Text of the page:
Lectins are produced by a myriad of organisms, some of which are phylogenetically remote. Hence, it is not surprising to find that mushroom lectins are very different from plant lectins and animal lectins in amino acid sequence, molecular weight, number of subunits, sugar specificity, thermostability, and pH stability. Isolectins are produced by some mushrooms, e.g., Tricholoma mongolicum (Wang et al. 1995), some plants, e.g., Narcissus tazetta lectin (Ooi et al. 1998), and some animals, e.g., Conger myriaster (Muramoto et al. 1999). Despite disparity in physicochemical and biochemical characteristics, lectins from different sources essentially exhibit common biological activates that encompass antitumor, immunomodulatory, anti HIV-1 reverse transcriptase inhibitory activities which can be regarded as anti-pathogenic activities. It is likely that different lectins have common intracellular effectors; it is noteworthy that the peptide hormone glucagon and the catecholoamine hormone epinephrine are structurally disparate and have distinct receptors on the hepatocyte membrane and also on the adipocyte membrane. They both stimulate membrane-bound adenylate cyclase and raise the intracellular cyclic AMP level to bring about glycogenolysis (Hadley and Levine 2007). A common signaling pathway may be involved for different lectins. Sometimes different pathways are affected, for instance, in their apoptosis-inducing action (Table 6). Of course, it is reasonable that different signaling pathways are employed for different actions, e.g., antiviral and antitumor actions of a lectin. Just like insulin, the ras-dependent pathway ensues in protein synthesis and cell division. On the other hand, the ras-independent pathway brings about glucose uptake and glycogen synthesis (Hadley and Levine 2007).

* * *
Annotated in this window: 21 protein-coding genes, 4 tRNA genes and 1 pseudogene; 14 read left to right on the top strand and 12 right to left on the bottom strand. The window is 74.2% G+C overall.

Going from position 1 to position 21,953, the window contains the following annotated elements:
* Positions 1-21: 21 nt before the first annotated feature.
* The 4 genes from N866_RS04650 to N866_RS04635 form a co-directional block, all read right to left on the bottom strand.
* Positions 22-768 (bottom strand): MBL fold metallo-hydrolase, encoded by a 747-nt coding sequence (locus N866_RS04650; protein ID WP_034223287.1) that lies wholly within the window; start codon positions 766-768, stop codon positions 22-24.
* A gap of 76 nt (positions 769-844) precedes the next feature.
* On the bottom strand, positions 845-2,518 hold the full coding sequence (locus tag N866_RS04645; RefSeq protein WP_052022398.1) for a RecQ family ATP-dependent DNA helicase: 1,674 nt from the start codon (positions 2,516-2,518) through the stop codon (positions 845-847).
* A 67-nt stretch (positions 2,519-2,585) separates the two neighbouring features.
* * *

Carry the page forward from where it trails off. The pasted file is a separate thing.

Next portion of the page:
Lectins are a subject of intense investigations. As more lectins are isolated and further studies are conducted on the biological activities and mechanisms of action of lectins, the production of lectins can be improved and new applications of lectins can be found.
The award of a direct grant by the Medicine Panel, CUHK Research Committee is gratefully acknowledged.
This article is distributed under the terms of the Creative Commons Attribution Noncommercial License which permits any noncommercial use, distribution, and reproduction in any medium, provided the original author(s) and source are credited.